Getting into Shortcuts

I’ve been playing around with the iOS app Shortcuts lately to see what types of things I can automate.

Shortcuts app is technically new as of iOS 12 but it’s been around for a few years as an app called Workflows that Apple acquired and integrated more deeply into the system.

I started by going through a tutorial on Apple’s website that took me through getting some data from a weather API and then doing something with it. I used the free OpenWeatherMap API and grabbed the current temperature for Toronto and had Siri speak it out loud.

That got me used to dealing with JSON API’s and also with how you hand data around inside Shortcuts to build more complex automations.

Next up, I decided to see if I could create a Shortcut that would tell me when the next bus was leaving the stop in front of Variety Village heading westbound towards our house.

I used the open Nextbus API and made a Shortcut that gets the time until the next bus is coming (five buses actually) and then speaks that out via Siri.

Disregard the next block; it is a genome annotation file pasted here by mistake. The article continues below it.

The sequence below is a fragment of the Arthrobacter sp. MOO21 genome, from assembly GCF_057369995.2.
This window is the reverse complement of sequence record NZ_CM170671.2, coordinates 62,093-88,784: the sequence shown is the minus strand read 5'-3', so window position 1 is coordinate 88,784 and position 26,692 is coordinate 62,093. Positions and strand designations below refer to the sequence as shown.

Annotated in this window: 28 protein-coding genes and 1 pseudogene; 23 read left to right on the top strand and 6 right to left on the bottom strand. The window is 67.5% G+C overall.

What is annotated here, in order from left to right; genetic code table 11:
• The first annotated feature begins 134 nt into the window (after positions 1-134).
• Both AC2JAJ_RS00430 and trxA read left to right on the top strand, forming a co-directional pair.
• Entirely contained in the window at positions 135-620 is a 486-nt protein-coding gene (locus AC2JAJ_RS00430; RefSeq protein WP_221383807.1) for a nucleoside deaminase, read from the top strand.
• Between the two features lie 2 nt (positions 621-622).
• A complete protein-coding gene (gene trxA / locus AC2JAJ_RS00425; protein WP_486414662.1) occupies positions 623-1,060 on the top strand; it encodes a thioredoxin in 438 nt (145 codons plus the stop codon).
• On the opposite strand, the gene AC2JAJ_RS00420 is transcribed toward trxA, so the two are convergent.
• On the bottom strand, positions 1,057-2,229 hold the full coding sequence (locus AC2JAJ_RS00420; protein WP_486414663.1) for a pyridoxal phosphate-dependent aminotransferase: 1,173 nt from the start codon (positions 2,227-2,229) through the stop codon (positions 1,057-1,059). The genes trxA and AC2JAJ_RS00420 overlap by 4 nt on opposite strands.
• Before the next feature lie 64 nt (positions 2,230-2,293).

Once I’d perfected that Shortcut, I decided to try something a bit more complex. Often times the kids will come via transit to meet us in downtown Toronto. The Nextbus API also has an endpoint that provides the location of any vehicle by the vehicle number. I built a Shortcut that asks for the vehicle number, and then gets the latitude and longitude of that bus or streetcar and shows it in Apple Maps.

Limitless potential

I’m just getting started with Shortcuts. There’s so much you can do from grabbing public API data and manipulating it to taking text from one app and using the WordPress API to publish a blog post without ever opening a browser.

If you have an iPhone or iPad, check it out. There’s a lot of neat Shortcuts in the Gallery to get you started and show you what’s possible.